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Estate Planning

Ziggy Stardust Had An Estate Plan. Do You?

By May 19, 2016No Comments

David Bowie PhotoDavid Bowie’s January, 2016 death broke millions of music lovers’ hearts.

From 1969’s Space Oddity to 1972’s Ziggy Stardust, 1983’s Let’s Dance, 1999’s Hours, 2003’s Reality and this year’s Blackstar—Bowie’s music defined life’s decades for so many.

We grew up, regrouped, and grew anew with each album.

Bowie was always one step ahead of the curve, introducing new musical (and androgynous fashion) styles in one decade, and re-introducing “older” classical musical genres (and Seville suits) in another.

With his death, Bowie issued one final release—his will.*

In the process, Bowie once again led the way.

Bowie’s will (under his given name David Robert Jones) named trusted professionals as the executors of his estate, to collect, maintain and distribute his assets.

The will left Bowie’s residence to his wife (former model Iman), and funds/stock to his personal assistant and Bowie’s childhood nanny.

The will divided Bowie’s remaining estate amongst his wife (50%), his son from a prior marriage (25%), and his daughter from his second marriage (25%).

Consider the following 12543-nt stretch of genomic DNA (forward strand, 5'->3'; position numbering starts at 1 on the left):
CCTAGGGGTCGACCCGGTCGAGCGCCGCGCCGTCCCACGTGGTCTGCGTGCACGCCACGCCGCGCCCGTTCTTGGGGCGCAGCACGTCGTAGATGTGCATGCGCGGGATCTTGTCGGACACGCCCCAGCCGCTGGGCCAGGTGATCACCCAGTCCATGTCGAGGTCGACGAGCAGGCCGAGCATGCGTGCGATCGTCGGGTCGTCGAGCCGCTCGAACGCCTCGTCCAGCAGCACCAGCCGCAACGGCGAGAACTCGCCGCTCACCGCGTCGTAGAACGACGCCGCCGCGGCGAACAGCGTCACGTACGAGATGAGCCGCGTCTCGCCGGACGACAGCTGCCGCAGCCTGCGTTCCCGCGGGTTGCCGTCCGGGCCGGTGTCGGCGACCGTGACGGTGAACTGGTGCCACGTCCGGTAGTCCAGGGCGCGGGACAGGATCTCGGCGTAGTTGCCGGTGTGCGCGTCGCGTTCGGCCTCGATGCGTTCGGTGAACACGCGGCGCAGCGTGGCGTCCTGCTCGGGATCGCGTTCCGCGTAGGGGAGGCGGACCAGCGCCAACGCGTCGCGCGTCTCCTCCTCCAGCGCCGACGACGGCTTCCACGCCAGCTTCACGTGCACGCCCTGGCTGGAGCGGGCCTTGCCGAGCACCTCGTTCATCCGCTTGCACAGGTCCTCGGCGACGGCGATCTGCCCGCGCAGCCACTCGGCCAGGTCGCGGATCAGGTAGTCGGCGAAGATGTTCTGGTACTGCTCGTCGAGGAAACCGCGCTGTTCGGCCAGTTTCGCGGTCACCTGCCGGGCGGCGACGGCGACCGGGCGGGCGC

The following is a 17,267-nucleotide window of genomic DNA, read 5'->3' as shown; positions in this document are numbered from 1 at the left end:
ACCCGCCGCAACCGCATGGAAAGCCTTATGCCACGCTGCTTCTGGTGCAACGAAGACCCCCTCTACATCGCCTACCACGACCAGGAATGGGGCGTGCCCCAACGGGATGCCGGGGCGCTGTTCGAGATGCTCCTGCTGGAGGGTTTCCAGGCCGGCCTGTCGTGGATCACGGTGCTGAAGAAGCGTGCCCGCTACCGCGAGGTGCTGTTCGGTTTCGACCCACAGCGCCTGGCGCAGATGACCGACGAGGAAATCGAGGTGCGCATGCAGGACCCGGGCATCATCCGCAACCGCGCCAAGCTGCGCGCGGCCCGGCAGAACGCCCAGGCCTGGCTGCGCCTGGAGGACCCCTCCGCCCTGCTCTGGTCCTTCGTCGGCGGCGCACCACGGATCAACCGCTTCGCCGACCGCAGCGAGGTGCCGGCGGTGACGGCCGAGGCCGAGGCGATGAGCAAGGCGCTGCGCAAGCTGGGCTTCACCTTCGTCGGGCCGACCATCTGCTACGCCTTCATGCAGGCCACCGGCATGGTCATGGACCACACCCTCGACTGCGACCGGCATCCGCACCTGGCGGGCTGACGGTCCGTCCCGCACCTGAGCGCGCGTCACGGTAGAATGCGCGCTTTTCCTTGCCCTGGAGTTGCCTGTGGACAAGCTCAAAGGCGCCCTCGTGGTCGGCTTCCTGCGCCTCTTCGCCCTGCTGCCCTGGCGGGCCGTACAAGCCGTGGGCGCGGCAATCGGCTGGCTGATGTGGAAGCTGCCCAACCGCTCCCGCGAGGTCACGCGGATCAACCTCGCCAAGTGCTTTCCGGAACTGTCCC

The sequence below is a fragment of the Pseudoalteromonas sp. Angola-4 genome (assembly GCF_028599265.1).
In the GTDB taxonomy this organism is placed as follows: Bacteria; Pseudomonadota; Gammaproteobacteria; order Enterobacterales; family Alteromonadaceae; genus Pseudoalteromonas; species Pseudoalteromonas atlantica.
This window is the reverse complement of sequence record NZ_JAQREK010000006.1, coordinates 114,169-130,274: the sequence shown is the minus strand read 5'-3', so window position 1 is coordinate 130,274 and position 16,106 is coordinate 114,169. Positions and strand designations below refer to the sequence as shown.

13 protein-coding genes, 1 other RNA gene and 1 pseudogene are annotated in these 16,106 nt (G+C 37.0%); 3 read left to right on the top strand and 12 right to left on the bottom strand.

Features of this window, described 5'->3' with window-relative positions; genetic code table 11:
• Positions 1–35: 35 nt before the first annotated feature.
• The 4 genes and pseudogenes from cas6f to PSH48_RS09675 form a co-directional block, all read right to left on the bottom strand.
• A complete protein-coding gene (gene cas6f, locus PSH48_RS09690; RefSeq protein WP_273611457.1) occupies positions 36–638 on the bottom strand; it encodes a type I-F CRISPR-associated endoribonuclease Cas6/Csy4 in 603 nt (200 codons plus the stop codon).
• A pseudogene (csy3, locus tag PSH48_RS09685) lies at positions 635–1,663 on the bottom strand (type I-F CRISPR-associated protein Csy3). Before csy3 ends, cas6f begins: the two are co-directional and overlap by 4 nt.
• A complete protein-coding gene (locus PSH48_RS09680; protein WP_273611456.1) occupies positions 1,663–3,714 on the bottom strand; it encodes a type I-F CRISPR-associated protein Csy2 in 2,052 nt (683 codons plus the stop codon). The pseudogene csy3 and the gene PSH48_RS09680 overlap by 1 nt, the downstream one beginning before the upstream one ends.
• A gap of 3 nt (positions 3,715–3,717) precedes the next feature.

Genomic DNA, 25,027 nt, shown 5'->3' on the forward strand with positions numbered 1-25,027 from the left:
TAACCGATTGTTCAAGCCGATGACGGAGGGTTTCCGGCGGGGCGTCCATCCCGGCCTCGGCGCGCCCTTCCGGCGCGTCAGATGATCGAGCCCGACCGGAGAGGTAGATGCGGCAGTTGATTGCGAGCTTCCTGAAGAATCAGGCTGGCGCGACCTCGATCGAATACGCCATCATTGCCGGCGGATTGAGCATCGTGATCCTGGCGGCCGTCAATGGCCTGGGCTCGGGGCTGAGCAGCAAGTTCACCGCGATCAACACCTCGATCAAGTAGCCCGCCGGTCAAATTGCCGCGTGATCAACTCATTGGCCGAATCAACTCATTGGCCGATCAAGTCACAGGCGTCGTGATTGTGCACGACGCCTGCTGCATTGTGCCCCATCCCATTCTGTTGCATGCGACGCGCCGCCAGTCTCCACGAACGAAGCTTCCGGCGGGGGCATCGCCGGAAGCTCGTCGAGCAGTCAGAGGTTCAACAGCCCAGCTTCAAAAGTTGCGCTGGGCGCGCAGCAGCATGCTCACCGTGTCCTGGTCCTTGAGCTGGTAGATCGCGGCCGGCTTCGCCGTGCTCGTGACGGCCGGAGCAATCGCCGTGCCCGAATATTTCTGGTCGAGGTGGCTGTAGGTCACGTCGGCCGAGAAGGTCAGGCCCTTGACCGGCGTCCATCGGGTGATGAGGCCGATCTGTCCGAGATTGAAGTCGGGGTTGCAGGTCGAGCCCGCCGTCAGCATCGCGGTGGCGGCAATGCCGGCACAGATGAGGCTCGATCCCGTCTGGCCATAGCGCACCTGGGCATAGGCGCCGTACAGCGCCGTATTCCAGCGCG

His minor daughter’s bequest, including real estate, was in trust.

Bowie modified his original 2004 will in 2007, five years before his death. Had Bowie reviewed it again, he might have made further adjustments.

Bowie, for example, might have chosen to keep his dispositional scheme private.

If so, he might have used a trust, not a will, for his substantive bequests.

Unlike a will, a trust is usually not filed with the court and so is not made public.

Bowie’s will also directed that he be cremated in Bali and his ashes scattered there.

While wills typically include these type of provisions, a will alone provides no certainty that they will be followed.

A will may not be found or accessed, for example, until after a body’s disposition.

In such cases, the departed’s wishes as to the disposition of his remains may unintentionally be disregarded.

For that reason, a separate, easily accessible memorandum, in addition to the will itself, is recommended.

Whatever the specifics of Bowie’s will, this transcendent star knew the importance of an estate plan.

Be like Ziggy—create or review your estate plan today.


*Photo from Dezeen magazine